The sliding-block puzzle referenced in my sig is another example.
Implementing it with plain HTML and ordinary hyperlinks (*without*
keeping track of the number of moves made) instead of JavaScript would
have required 838252800 different pages. A difference is that there
is a small, fixed set of images displayed so each one can be manipulated
separately. The game I'm working on will have 1024 cells of which 81 will
be visible at any one time and the contents of the cells can change.

The game relies on Dynamic HTML. The alternative would be plain HTML with
millions of different pages. I have a quota on disk space that wouldn't
allow such a thing and I can't install cgi scripts on my account. It's a
matter of using JavaScript or not doing it at all.
User has image display disabled, alt text shows, your fixed width/height
table is hogging the screen space.
Then the user *can't* use the page.


Can't, or your coding doesn't allow them to?
There is no alt text for background images


Again: CSS should be optional, background images are for decoration,
hence they don't need alt content.


The background images are an essential part of the game. The reason they
are background images is because I have not found any other way to
position two images in the same place and be able to specify which one is
on top.
and none will be appropriate for foreground images.
Using transparent foreground images is a hack.


The alternative is to have a separate image for *every* combination of
foreground and background image that could be possible in the game.
Again, that would eat up my disk quota. A quick calculation shows me I
could need more than 2000 different images to cover all possibilities
needed to implement all of the features of the game when I change the
layout of the current puzzle and I would need several of each image for
each game (up to 80) since many of them would be repeated. It is easier
to hide/unhide a table row or column (to scroll a game map) by setting
the width or height of nine or ten entries to 0px and another nine or
ten to 48px than it would be to keep track of the absolute position and
hidden/visibility status of several thousand separate images, figure out
which are needed at any given time and reposition or hide/unhide the
appropriate ninety of them at a time (9 visible images to be hidden, 72
visible images to be re-positioned and another 9 hidden images to be
positioned and made visible (not counting other things (such as moving
monsters) also having to be changed/moved with the appropraite monster and
background to be selected) just to scroll the player's viewport).

Best would be for me to be able to specify "visibility: collapse" for
those rows and columns that are not in the visible area but that isn't
properly supported by Firefox or Opera yet.
It's for a
*graphical* game. If you can't view images then you can't play the game.


Can't, or your coding doesn't allow them to? If graphics are essential
then the page should relay that to people who do not display images.


It *will* announce that. I didn't think it was necessary for the
*example* page whose URL I posted to this newsgroup.

Can't you take my word for it that I would have used an alternative way
of doing things if a better one was available -- out of laziness if for
no other reason?

It's just that I was surprised that, with Firefox and Opera, borders on
the top and bottom of a table were treated differently than borders on the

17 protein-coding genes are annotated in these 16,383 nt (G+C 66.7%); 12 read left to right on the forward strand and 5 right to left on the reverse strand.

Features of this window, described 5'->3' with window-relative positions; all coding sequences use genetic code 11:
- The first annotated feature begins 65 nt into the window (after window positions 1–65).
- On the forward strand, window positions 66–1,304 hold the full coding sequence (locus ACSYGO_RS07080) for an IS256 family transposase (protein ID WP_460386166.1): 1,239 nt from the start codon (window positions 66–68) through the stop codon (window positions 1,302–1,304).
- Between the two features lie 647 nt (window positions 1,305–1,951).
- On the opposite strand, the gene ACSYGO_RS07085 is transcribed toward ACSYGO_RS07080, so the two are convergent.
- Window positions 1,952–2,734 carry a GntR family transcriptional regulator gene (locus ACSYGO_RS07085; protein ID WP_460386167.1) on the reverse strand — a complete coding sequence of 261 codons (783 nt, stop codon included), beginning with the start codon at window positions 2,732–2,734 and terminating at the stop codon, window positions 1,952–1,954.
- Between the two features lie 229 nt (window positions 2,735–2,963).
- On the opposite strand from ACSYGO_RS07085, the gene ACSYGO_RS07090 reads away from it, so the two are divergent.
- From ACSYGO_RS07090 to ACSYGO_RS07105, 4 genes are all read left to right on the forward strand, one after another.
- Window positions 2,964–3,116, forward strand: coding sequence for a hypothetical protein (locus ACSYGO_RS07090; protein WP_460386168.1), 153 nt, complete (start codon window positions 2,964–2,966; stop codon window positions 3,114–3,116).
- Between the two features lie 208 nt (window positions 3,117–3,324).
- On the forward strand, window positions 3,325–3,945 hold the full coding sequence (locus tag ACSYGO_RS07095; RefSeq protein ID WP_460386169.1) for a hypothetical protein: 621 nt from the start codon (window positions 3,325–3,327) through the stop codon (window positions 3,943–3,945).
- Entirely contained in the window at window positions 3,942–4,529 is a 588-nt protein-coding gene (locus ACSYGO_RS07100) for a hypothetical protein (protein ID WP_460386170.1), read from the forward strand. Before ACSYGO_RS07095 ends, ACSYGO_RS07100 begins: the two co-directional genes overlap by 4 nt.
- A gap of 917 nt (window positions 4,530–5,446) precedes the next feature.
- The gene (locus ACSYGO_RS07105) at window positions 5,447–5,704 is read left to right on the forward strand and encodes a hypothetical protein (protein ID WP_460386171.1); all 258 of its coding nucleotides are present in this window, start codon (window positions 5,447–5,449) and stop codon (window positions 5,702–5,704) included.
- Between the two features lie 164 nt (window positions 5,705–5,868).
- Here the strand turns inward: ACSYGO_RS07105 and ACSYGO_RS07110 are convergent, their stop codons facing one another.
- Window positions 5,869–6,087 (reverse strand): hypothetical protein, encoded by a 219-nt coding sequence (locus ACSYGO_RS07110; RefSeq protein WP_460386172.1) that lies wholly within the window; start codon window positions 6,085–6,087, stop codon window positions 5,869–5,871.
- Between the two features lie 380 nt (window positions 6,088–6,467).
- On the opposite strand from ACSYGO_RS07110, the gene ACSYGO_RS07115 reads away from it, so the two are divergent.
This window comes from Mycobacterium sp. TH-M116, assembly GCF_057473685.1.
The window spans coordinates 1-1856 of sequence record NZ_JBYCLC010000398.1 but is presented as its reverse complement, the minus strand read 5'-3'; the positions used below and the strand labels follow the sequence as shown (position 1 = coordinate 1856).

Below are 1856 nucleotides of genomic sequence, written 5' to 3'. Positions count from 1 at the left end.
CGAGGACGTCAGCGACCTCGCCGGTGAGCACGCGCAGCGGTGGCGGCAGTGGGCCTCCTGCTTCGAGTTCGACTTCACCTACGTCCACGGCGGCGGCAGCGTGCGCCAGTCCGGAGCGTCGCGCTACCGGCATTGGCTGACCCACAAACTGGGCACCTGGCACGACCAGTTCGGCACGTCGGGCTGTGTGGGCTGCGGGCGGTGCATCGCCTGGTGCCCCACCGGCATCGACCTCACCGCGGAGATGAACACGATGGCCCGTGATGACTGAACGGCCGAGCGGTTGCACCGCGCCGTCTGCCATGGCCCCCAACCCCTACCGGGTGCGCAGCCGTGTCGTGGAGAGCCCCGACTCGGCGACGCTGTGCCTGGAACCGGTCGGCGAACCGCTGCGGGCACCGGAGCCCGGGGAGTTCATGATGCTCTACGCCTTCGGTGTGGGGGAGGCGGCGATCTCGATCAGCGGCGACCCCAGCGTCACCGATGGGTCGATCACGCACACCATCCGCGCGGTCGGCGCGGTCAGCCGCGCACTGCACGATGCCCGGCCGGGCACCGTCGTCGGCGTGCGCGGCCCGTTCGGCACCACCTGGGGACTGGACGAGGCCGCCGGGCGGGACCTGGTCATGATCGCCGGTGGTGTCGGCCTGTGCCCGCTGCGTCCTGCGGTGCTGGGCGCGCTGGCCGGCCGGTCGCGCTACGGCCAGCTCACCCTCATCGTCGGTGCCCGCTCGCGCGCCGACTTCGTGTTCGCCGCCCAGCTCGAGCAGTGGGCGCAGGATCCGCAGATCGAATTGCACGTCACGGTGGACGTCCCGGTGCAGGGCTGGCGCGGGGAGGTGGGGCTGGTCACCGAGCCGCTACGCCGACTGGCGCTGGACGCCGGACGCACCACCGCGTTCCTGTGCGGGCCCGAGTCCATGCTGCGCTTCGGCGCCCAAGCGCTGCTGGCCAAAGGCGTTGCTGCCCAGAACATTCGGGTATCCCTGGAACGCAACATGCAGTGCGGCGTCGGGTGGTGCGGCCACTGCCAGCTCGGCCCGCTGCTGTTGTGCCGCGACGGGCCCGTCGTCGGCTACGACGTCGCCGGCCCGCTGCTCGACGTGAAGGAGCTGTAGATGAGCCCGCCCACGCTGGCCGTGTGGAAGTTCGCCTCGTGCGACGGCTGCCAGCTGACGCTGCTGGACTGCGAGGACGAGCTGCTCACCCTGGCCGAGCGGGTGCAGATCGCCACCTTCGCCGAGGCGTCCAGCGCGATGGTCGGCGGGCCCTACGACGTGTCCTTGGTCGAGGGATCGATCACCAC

left and right and I wanted to know if this behaviour was correct or not
before running off and reporting it as a bug.

Now, are Firefox and Opera doing the right thing or not?
Do you have a reference for your answer?

--
Can you Change: N O V A Halifax to N O V A Halifax *
* S C O T I A . S C O T I A .
in 34 moves? (*==Lobster) http://www.chebucto.ns.ca/~af380/JSNSPuz.html
(Requires a browser supporting the W3C DOM such as Firefox or IE ver 6)

Sep 16 '05 #10

P: n/a

I have created a table in Macromedia Dreamweaver MX 2004 and published
it. In IE it looks like it does in Dreamweaver but in Firefox some
cells are too big. Please help here is the code for the table.

<table width="64" height="185" border="0" cellpadding="3"
cellspacing="3" bordercolor="#99CC66" bgcolor="#99CC00">
<tr>
<th width="52" height="24" bgcolor="#99CC33" scope="row"><p
align="center" class="style1">Home</p> </th>
</tr>
<tr>
<th height="24" bordercolor="#FFFF66" bgcolor="#99CC33"
scope="row"><p align="center" class="style1">About</p> </th>
</tr>
<tr>
<th height="23" bgcolor="#99CC33" scope="row"><div
align="center"><span class="style1">Jokes</span></div></th>
</tr>
<tr>
<th height="23" bordercolor="#FFFF66" bgcolor="#99CC33"
scope="row"><div align="center"><span
class="style1">Reviews</span></div></th>
</tr>
<tr>
<th height="23" bgcolor="#99CC33" scope="row"><div
align="center"><span class="style1">Games</span></div></th>
</tr>
<tr>
<th height="23" bgcolor="#99CC33" scope="row"><div
align="center"><span class="style1">Gadgets</span></div></th>
</tr>
<tr>
<th height="23" bgcolor="#99CC33" scope="row"><div
align="center"><span class="style1">Media</span></div></th>
</tr>
</table>

The adress of the table is

http://www.btinternet.com/~psilas/Ne...pages/test.htm

Any help on this matter would be most appreciated

Thankyou :)
--
jonsey42
------------------------------------------------------------------------
jonsey42's Profile: http://www.highdots.com/forums/m1095
View this thread: http://www.highdots.com/forums/t2927492

Oct 17 '05 #11

P: n/a
jonsey42 wrote:
I have created a table in Macromedia Dreamweaver MX 2004 and published
it. In IE it looks like it does in Dreamweaver but in Firefox some
cells are too big. Please help here is the code for the table. <snip> http://www.btinternet.com/~psilas/Ne...pages/test.htm

Any help on this matter would be most appreciated


Could be because of the error in your styles. Firefox is probably,
correctly, ignoring it.

<http://jigsaw.w3.org/css-validator/validator?profile=css2&warning=2&uri=http%3A//www.btinternet.com/%7Epsilas/New_Smackawhack/pages/test.htm>

--
-bts
-When motorcycling, never follow a pig truck
Oct 17 '05 #12